Profile-based similarity search is an essential step in structure-function studies of proteins. However, inclusion of non-homologous sequence segments into a profile causes its corruption and results in false positives. Profile corruption is common in multidomain proteins. One major source of profile corruption is from extension of alignments over non-homologous sequence regions. For instance, for two 2-domain proteins, AB and A’C, PSI-BLAST may extend a correct alignment of the homologous domains A and A’ to include sequences from the non-homologous domains B and C. Despite significant effort devoted to this multi-domain problem, no satisfactory solution exists. Currently, the best approach is to start PSI-BLAST with precisely defined query sequence bounds However, we found that even a single, well-defined domain does not guarantee a corruption-free profile. Domains hosting insertions, which represent close to 5% of domains in the SCOP 1.75 database, may generate a corrupted PSI-BLAST profile due to incorrect alignment extension around the insertion position. We developed a procedure (HangOut) that, for a single domain with specified insertion position, cleans erroneously extended PSI-BLAST alignments to generate better profiles. PSI-BLAST alignment can be divided into two segments: (1) correctly aligned and (2) incorrectly aligned or extended. These incorrectly aligned “overhangs” are detected and removed by the HangOut program to clean the profile and prepare it for consequent remote homology searches with various tools, such as PSI-BLAST and HHsearch. When tested on all 302 SCOP domains harboring inserted domain. PSI-BLAST profiles show corruption in 30% cases (91 domains). All but one HangOut profiles are free from corruption. The single exception is due to distant homology, since both the host and inserted domain represent similar doubly wound Rossmann folds. Although our current HangOut method does not offer a comprehensive solution to the multidomain problem, it addresses a special case of domains with insertions that represent the major source of profile corruption when PSI-BLAST is initiated with single, discontinuous domain queries.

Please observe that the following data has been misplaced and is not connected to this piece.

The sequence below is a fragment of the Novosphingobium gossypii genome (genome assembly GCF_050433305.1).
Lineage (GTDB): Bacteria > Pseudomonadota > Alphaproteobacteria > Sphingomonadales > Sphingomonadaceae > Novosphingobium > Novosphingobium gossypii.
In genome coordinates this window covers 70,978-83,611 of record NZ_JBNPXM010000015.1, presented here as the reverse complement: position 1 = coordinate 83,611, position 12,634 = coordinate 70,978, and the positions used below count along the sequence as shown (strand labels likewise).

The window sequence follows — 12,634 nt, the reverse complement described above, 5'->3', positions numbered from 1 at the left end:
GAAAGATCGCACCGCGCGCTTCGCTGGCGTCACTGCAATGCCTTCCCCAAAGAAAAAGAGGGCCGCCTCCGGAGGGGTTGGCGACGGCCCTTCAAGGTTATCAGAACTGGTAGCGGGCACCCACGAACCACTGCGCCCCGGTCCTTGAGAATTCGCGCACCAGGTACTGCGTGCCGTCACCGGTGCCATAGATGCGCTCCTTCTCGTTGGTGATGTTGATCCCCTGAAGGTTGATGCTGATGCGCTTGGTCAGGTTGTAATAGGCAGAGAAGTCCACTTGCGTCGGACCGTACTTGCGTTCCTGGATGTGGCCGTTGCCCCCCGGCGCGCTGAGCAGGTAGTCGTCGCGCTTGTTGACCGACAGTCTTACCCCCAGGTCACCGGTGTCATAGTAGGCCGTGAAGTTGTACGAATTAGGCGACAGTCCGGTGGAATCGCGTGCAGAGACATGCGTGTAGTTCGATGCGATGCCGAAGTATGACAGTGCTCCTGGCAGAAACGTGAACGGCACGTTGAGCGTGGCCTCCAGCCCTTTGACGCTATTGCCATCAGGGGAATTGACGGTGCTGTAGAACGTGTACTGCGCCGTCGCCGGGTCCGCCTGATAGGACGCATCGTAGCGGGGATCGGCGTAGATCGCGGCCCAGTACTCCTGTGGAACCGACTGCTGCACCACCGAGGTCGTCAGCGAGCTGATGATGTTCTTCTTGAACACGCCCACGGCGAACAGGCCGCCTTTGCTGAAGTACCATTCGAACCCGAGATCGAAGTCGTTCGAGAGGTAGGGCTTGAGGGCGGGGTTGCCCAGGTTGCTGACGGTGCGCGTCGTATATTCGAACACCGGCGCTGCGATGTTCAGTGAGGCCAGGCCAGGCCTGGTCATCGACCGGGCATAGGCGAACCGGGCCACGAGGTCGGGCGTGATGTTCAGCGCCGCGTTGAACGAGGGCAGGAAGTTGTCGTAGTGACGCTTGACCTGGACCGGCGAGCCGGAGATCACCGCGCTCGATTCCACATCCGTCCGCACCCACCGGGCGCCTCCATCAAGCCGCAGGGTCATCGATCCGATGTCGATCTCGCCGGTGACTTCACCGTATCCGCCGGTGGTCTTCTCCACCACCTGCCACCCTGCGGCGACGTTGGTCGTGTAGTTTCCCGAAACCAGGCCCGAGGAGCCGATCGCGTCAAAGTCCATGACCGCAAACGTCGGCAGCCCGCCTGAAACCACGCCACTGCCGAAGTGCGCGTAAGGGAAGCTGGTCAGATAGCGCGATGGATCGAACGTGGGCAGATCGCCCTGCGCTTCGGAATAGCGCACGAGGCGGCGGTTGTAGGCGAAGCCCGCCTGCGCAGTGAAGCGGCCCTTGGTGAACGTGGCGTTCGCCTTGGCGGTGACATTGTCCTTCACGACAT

Clustering of proteins     up

Biological objects tend to cluster into discrete groups. Objects within a group typically possess similar properties. It is important to have fast and efficient tools for grouping objects that result in biologically meaningful clusters. Protein sequences reflect biological diversity and offer an extraordinary variety of objects for polishing clustering strategies. Grouping of sequences should reflect their evolutionary history and their functional properties. Visualization of relationships between sequences is of no less importance. Tree-building methods are typically used for such visualization. An alternative concept to visualization is a multidimensional sequence space. In this space, proteins are defined as points and distances between the points reflect the relationships between the proteins. Such a space can also be a basis for model-based clustering strategies that typically produce results correlating better with biological properties of proteins. We developed an approach to classification of biological objects that combines evolutionary measures of their similarity with a model-based clustering procedure. We apply the methodology to amino acid sequences. On the first step, given a multiple sequence alignment, we estimate evolutionary distances between proteins measured in expected numbers of amino acid substitutions per site. These distances are additive and are suitable for evolutionary tree reconstruction. On the second step, we find the best fit approximation of the evolutionary distances by Euclidian distances and thus represent each protein by a point in a multidimensional space. The Euclidian space may be projected in two or three dimensions and the projections can be used to visualize relationships between proteins. On the third step, we find a non-parametric estimate of the probability density of the points and cluster the points that belong to the same local maximum of this density in a group. The number of groups is controlled by a sigma-parameter that determines the shape of the density estimate and the number of maxima in it. The grouping procedure outperforms commonly used methods such as UPGMA and single linkage clustering. See ftp://iole.swmed.edu/pub/EESG PDF